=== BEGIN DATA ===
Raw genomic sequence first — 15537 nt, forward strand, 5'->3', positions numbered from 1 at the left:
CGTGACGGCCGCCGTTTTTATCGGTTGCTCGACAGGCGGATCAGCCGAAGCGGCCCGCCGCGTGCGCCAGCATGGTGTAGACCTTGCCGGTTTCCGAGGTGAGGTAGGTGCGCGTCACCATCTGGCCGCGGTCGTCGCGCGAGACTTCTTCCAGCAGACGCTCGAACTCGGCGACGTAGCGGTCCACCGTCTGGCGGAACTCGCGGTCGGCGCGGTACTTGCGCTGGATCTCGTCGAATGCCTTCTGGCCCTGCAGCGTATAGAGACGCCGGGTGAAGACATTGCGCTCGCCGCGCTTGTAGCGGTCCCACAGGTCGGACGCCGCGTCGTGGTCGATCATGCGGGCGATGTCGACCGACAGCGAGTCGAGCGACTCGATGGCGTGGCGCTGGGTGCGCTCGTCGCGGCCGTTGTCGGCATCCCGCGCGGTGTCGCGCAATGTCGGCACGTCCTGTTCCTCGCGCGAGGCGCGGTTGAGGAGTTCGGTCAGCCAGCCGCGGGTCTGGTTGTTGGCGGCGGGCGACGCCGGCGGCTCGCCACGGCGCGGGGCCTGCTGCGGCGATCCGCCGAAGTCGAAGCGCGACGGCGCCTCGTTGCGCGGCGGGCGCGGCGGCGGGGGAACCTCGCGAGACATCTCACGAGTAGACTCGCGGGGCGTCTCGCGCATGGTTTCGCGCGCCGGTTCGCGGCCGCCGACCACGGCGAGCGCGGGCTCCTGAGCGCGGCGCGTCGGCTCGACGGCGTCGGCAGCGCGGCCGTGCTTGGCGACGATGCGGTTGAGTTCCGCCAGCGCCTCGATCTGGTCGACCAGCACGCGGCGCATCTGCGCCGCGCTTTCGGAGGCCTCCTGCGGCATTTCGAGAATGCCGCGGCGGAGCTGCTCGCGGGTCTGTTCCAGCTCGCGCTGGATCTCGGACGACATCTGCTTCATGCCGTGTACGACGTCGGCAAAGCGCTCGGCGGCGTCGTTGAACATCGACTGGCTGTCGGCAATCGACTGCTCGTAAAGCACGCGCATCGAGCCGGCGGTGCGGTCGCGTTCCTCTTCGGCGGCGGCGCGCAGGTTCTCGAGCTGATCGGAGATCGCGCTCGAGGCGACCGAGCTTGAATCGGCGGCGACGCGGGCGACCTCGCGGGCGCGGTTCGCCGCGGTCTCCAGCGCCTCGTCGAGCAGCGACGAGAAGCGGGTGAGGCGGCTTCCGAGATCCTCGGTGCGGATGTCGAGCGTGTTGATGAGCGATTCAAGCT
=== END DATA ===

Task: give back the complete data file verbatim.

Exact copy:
Raw genomic sequence first — 15537 nt, forward strand, 5'->3', positions numbered from 1 at the left:
CGTGACGGCCGCCGTTTTTATCGGTTGCTCGACAGGCGGATCAGCCGAAGCGGCCCGCCGCGTGCGCCAGCATGGTGTAGACCTTGCCGGTTTCCGAGGTGAGGTAGGTGCGCGTCACCATCTGGCCGCGGTCGTCGCGCGAGACTTCTTCCAGCAGACGCTCGAACTCGGCGACGTAGCGGTCCACCGTCTGGCGGAACTCGCGGTCGGCGCGGTACTTGCGCTGGATCTCGTCGAATGCCTTCTGGCCCTGCAGCGTATAGAGACGCCGGGTGAAGACATTGCGCTCGCCGCGCTTGTAGCGGTCCCACAGGTCGGACGCCGCGTCGTGGTCGATCATGCGGGCGATGTCGACCGACAGCGAGTCGAGCGACTCGATGGCGTGGCGCTGGGTGCGCTCGTCGCGGCCGTTGTCGGCATCCCGCGCGGTGTCGCGCAATGTCGGCACGTCCTGTTCCTCGCGCGAGGCGCGGTTGAGGAGTTCGGTCAGCCAGCCGCGGGTCTGGTTGTTGGCGGCGGGCGACGCCGGCGGCTCGCCACGGCGCGGGGCCTGCTGCGGCGATCCGCCGAAGTCGAAGCGCGACGGCGCCTCGTTGCGCGGCGGGCGCGGCGGCGGGGGAACCTCGCGAGACATCTCACGAGTAGACTCGCGGGGCGTCTCGCGCATGGTTTCGCGCGCCGGTTCGCGGCCGCCGACCACGGCGAGCGCGGGCTCCTGAGCGCGGCGCGTCGGCTCGACGGCGTCGGCAGCGCGGCCGTGCTTGGCGACGATGCGGTTGAGTTCCGCCAGCGCCTCGATCTGGTCGACCAGCACGCGGCGCATCTGCGCCGCGCTTTCGGAGGCCTCCTGCGGCATTTCGAGAATGCCGCGGCGGAGCTGCTCGCGGGTCTGTTCCAGCTCGCGCTGGATCTCGGACGACATCTGCTTCATGCCGTGTACGACGTCGGCAAAGCGCTCGGCGGCGTCGTTGAACATCGACTGGCTGTCGGCAATCGACTGCTCGTAAAGCACGCGCATCGAGCCGGCGGTGCGGTCGCGTTCCTCTTCGGCGGCGGCGCGCAGGTTCTCGAGCTGATCGGAGATCGCGCTCGAGGCGACCGAGCTTGAATCGGCGGCGACGCGGGCGACCTCGCGGGCGCGGTTCGCCGCGGTCTCCAGCGCCTCGTCGAGCAGCGACGAGAAGCGGGTGAGGCGGCTTCCGAGATCCTCGGTGCGGATGTCGAGCGTGTTGATGAGCGATTCAAGCT